Many argue that this is Moore’s best Bond film. And I see that point of view. It’s not my favorite, but it’s probably second on my list. There was a sense of campiness around the Bond franchise during this period that doesn’t age well at all. While I love that Roger Moore brought a dry sense of humor to the role, the scripts of these films take the humor of the franchise to the point of self-parody3 It’s a marvel the franchise survived this period. Having said all that, this is one of the more coherent scripts that Moore was handed.

Moonraker (1979)

The worst Bond film. There’s no way to argue otherwise. Unintentionally funny for more than two hours. Unwatchable. A sad attempt to compete with Star Wars. Michael Lonsdale as Hugo Drax is perhaps the one saving grace of this film. Totally wasted, along with Moore, in a script that makes little sense from start to finish.

For Your Eyes Only (1981)

This is the best of the Moore Bond films. Some argue it’s formulaic. Some say it doesn’t do anything to advance the series. I’ll take it over the crap Moore was handed prior to this any day of the week. It has the Lotus (though they blow it up fairly early on). It has a great theme song sung by Sheena Easton. It has an awesome early 80s funky score by Bill Conti that dates the film in a good way. And it has Bond turning down the advances of a teenage girl. Which, while that sounds like a given, is actually a step forward for the character. I could do without all the skiing, but that’s true of 90% of all Bond films. This is as good as it gets during the Moore era, unfortunately.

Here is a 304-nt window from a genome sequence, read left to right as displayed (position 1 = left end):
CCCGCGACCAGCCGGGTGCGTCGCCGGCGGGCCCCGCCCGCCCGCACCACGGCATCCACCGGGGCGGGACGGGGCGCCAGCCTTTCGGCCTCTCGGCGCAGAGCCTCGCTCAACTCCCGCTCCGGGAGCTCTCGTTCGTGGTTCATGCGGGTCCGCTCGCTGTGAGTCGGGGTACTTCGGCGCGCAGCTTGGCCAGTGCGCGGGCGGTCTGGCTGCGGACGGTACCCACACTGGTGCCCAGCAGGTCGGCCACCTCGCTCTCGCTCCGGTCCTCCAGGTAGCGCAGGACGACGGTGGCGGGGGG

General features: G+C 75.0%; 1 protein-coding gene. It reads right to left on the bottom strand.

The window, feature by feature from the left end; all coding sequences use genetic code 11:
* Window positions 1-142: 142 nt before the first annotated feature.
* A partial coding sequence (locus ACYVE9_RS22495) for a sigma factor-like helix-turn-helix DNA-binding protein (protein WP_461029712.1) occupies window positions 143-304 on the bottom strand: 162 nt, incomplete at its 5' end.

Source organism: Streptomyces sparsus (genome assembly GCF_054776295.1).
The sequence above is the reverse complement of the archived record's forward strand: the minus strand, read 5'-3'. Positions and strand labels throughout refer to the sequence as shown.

Octopussy (1983)

This was the first Bond film I actually saw in the movie theater. I went with my father, and I remember the experience fondly. Unfortunately, watching the movie again later as an adult, it didn’t hold up to my memory of it as a child. It had so much potential. But then they put Bond in clown makeup, for crying out loud. What were they thinking?

A View to a Kill (1985)

Roger Moore’s final portrayal of Bond. A lot has been said of Moore’s age by the time this film was made. And that’s fair. He was getting too old for the role. And the film has its share of that silliness that drives me nuts about the entire Moore era. (The prolonged chase scene in the fire engine, for instance.) But here’s what A View to a Kill has going for it that I believe makes it underrated: Christopher Walken as a great classic Bond villain. A master plan by the villain that doesn’t involve nuclear missiles, for once. Grace Jones, who was an unconventional choice and good match for Bond. Arguably one of the top five theme songs in a franchise that has a lot of great theme songs. And a pretty cool end scene on the Golden Gate Bridge. Not the best of the Moore Bond films, but far from the worst.

All in all, Sir Roger Moore was handed a shit sandwich with Bond from start to finish. And yet he carried the franchise for more than a decade, reinventing the character for my entire generation. I’d say that was quite an accomplishment.

So godspeed, Sir Roger Moore. May you rest in peace. You had an impact on so many lives, my own included. I hope you were able to appreciate it while you were with us.

  1. On Her Majesty’s Secret Service is a controversial film amongst Bond aficionados. I don’t hate the film as much as some, by any means. But one thing I will say is that everything I don’t like about OHMSS centers around Lazenby’s approach to Bond, which was so different from Connery’s, but not in a good way.

  2. This is, by the way, not a disparagement of the late, great Clifton James, who portrayed Pepper. He was a fine actor who played the part about as well as can be expected. I just find the character loathsome and completely out of place in a James Bond film.

  3. You know how C3PO and R2-R2 are the comic relief in Star Wars, but then Lucas got it into his head to add Jar Jar Binks to Phantom Menace? Like that.